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Family History in School By Jana Greenhalgh, The Genealogy Kids

I remember learning math in elementary school. I remember learning to read and write. I remember science, art, music, and P.E. And while I remember learning “social studies,” the only faint memories I have are of geography and a little bit of state history.

From Jana's 2nd grade journal

Maybe I have a poor memory, but I can’t remember a single history class from Jr. High School, and all I remember about my High School history class was a cranky teacher who wanted us to memorize dates. I believe some of you out there had wonderful history teachers that you remember fondly … I just wasn’t that lucky. It’s an absolute miracle that I somehow decided to major in history in college. Actually, I decided to major in FAMILY HISTORY, and that’s what made all the difference. History was never something that really interested me, until I put FAMILY with it. Now history is my favorite subject.

The more our children can see that history was full of their own families, the better off our young history students will be.

When Sam was in 6th grade, the very first assignment he had was to create a timeline! Even though the timeline was just about his own life (to introduce himself to his class), I love the idea of kids thinking about their own history. The inevitable result is that they will be thinking about their immediate family history. In 11 short years of life, Sam could already tell plenty of family history stories about where his family lived when he was born, how we moved around, what places we visited and what activities we did. This gives him identity, purpose, and some family pride! And it teaches him to use an important genealogy tool … timelines.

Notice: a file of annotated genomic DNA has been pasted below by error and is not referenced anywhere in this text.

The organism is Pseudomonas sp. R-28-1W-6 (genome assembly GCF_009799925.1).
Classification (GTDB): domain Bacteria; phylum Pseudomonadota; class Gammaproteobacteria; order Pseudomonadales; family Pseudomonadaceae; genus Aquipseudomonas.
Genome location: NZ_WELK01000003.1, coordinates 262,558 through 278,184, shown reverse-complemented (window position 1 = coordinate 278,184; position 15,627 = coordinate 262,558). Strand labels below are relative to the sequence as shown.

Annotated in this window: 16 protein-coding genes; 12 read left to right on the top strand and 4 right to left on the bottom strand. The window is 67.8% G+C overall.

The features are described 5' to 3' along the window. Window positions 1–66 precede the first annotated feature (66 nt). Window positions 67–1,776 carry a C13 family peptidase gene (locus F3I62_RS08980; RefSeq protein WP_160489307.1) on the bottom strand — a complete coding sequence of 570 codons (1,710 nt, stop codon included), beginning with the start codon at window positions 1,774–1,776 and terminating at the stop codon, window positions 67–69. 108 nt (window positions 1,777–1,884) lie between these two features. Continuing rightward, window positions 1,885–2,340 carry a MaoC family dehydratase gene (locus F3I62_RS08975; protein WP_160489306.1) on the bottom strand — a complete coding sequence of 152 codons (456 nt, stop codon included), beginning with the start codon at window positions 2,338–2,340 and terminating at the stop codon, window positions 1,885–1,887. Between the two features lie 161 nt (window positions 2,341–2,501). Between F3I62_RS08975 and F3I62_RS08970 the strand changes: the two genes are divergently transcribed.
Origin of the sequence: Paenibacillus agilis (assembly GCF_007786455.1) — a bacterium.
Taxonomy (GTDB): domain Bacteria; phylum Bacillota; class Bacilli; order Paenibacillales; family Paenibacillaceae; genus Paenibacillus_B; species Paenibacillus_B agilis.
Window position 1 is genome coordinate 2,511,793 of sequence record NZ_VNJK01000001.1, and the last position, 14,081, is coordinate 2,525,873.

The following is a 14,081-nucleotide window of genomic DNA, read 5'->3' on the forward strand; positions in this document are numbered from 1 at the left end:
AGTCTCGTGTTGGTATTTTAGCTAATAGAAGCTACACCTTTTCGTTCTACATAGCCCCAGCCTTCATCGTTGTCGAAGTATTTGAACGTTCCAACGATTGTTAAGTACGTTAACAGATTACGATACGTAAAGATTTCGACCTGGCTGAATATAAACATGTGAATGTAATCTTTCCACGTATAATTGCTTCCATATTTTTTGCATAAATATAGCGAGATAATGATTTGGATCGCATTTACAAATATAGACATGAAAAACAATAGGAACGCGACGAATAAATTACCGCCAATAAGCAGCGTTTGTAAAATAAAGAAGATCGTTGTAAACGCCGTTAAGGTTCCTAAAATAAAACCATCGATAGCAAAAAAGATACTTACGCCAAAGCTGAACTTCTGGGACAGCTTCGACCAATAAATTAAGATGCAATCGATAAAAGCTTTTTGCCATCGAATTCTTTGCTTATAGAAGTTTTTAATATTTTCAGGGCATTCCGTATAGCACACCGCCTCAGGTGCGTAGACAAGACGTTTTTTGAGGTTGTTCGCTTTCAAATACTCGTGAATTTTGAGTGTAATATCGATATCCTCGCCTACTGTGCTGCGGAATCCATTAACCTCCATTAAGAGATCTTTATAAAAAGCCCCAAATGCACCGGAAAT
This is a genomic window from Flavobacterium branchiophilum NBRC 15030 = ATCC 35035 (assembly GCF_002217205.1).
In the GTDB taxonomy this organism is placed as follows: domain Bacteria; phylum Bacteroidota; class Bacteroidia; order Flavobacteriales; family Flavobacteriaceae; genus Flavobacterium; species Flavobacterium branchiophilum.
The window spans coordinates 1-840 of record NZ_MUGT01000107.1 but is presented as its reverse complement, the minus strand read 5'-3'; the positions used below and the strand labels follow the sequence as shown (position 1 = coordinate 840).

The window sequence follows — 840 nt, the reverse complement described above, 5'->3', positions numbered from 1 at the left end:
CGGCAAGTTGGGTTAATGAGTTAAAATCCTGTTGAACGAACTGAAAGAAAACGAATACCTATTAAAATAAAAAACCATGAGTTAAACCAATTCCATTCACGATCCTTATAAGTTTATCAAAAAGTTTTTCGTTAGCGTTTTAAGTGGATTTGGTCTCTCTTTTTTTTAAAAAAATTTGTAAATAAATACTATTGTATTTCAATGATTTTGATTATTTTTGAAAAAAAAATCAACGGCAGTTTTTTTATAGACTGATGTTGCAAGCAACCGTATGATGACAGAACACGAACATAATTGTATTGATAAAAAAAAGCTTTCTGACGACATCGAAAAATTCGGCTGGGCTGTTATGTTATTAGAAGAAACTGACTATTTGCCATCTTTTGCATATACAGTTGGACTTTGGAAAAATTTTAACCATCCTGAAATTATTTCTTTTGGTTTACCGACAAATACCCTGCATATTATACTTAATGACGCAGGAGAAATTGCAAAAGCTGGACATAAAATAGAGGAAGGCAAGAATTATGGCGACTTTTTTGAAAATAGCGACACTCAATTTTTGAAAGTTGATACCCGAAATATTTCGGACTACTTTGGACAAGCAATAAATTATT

Becca studied Utah History in 7th grade. Imagine my delight when one day she came home and announced that she was assigned to write a report on her earliest family member to arrive in Utah. Thank you, teacher! For Becca, this assignment required detective work. She had to do some research. We have many early Utah ancestors, so she had do to some digging in our family tree to determine which ancestor was really the first to arrive. Fortunately for Becca, much of the information she was looking for was compiled in FamilySearch’s Tree, and she got to practice navigating through her pedigree looking for stories.

I once had a 4th grader return home from school to excitedly report that he was doing a “pioneer simulation” in his class. Something about, “I’m the banker, so I’m really good at negotiating with the Indians and the ferry drivers!” After inquiring further, I learned that his teacher was using the Scholastic publication, Easy Simulations, Pioneers to teach history (and reading and writing at the same time). Students are assigned roles in a “wagon train” while worksheets, charts and maps help them to simulate some of the challenges of 19th century pioneers.

I love this kind of project. I love when kids can actually put themselves in their ancestors’ shoes and think about what life was like for them. Having challenged the kids in her class to make it from Independence to Portland, the teacher was inspiring young family historians (probably without even realizing it).

On other occasions, I've seen the kids come home with the assignment to create a picture pedigree, dress up a paper doll like an ancestor, and a few other clever family history ideas.

Hurray for teachers who find ways to incorporate family history in their curriculum! THANK YOU!

Credits:

Created with an image by Joshua Hoehne - "untitled image"

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